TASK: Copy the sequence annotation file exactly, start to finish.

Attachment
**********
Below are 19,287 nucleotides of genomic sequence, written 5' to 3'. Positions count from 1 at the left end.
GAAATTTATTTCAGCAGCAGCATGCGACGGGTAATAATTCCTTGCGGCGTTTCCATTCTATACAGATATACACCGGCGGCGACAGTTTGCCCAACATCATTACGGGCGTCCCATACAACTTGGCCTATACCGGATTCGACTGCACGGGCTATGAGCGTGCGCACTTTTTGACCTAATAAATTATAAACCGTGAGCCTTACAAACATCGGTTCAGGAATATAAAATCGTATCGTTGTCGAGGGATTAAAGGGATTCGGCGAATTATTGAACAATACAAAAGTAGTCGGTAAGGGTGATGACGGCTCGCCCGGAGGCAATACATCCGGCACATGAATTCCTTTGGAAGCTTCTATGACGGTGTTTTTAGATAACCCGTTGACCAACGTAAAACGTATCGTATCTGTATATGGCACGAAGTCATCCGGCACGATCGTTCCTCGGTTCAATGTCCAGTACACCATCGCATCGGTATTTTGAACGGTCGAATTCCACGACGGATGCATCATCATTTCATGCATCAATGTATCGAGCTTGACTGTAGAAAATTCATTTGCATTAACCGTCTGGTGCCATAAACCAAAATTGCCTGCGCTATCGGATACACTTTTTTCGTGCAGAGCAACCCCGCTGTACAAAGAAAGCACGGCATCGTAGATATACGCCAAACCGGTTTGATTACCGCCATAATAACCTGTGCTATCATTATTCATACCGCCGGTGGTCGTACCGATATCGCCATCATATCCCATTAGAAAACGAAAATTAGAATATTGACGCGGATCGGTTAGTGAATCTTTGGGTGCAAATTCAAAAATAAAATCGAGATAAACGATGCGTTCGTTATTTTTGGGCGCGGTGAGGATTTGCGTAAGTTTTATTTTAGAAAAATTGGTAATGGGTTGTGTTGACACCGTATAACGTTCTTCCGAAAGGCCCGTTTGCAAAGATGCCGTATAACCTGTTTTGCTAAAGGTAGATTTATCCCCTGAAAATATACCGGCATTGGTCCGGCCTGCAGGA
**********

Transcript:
Below are 19,287 nucleotides of genomic sequence, written 5' to 3'. Positions count from 1 at the left end.
GAAATTTATTTCAGCAGCAGCATGCGACGGGTAATAATTCCTTGCGGCGTTTCCATTCTATACAGATATACACCGGCGGCGACAGTTTGCCCAACATCATTACGGGCGTCCCATACAACTTGGCCTATACCGGATTCGACTGCACGGGCTATGAGCGTGCGCACTTTTTGACCTAATAAATTATAAACCGTGAGCCTTACAAACATCGGTTCAGGAATATAAAATCGTATCGTTGTCGAGGGATTAAAGGGATTCGGCGAATTATTGAACAATACAAAAGTAGTCGGTAAGGGTGATGACGGCTCGCCCGGAGGCAATACATCCGGCACATGAATTCCTTTGGAAGCTTCTATGACGGTGTTTTTAGATAACCCGTTGACCAACGTAAAACGTATCGTATCTGTATATGGCACGAAGTCATCCGGCACGATCGTTCCTCGGTTCAATGTCCAGTACACCATCGCATCGGTATTTTGAACGGTCGAATTCCACGACGGATGCATCATCATTTCATGCATCAATGTATCGAGCTTGACTGTAGAAAATTCATTTGCATTAACCGTCTGGTGCCATAAACCAAAATTGCCTGCGCTATCGGATACACTTTTTTCGTGCAGAGCAACCCCGCTGTACAAAGAAAGCACGGCATCGTAGATATACGCCAAACCGGTTTGATTACCGCCATAATAACCTGTGCTATCATTATTCATACCGCCGGTGGTCGTACCGATATCGCCATCATATCCCATTAGAAAACGAAAATTAGAATATTGACGCGGATCGGTTAGTGAATCTTTGGGTGCAAATTCAAAAATAAAATCGAGATAAACGATGCGTTCGTTATTTTTGGGCGCGGTGAGGATTTGCGTAAGTTTTATTTTAGAAAAATTGGTAATGGGTTGTGTTGACACCGTATAACGTTCTTCCGAAAGGCCCGTTTGCAAAGATGCCGTATAACCTGTTTTGCTAAAGGTAGATTTATCCCCTGAAAATATACCGGCATTGGTCCGGCCTGCAGGA